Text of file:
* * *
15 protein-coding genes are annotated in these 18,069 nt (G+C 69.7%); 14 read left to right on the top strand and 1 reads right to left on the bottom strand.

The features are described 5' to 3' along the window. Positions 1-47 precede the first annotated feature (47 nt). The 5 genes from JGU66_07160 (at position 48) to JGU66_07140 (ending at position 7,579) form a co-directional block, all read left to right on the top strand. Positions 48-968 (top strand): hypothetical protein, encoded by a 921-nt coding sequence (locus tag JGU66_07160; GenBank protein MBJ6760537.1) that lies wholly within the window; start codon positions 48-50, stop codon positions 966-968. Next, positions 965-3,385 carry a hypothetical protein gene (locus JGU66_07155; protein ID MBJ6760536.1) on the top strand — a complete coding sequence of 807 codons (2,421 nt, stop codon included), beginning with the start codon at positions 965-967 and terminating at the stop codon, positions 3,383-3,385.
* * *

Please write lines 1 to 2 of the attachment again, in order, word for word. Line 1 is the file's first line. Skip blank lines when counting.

15 protein-coding genes are annotated in these 18,069 nt (G+C 69.7%); 14 read left to right on the top strand and 1 reads right to left on the bottom strand.

The features are described 5' to 3' along the window. Positions 1-47 precede the first annotated feature (47 nt). The 5 genes from JGU66_07160 (at position 48) to JGU66_07140 (ending at position 7,579) form a co-directional block, all read left to right on the top strand. Positions 48-968 (top strand): hypothetical protein, encoded by a 921-nt coding sequence (locus tag JGU66_07160; GenBank protein MBJ6760537.1) that lies wholly within the window; start codon positions 48-50, stop codon positions 966-968. Next, positions 965-3,385 carry a hypothetical protein gene (locus JGU66_07155; protein ID MBJ6760536.1) on the top strand — a complete coding sequence of 807 codons (2,421 nt, stop codon included), beginning with the start codon at positions 965-967 and terminating at the stop codon, positions 3,383-3,385.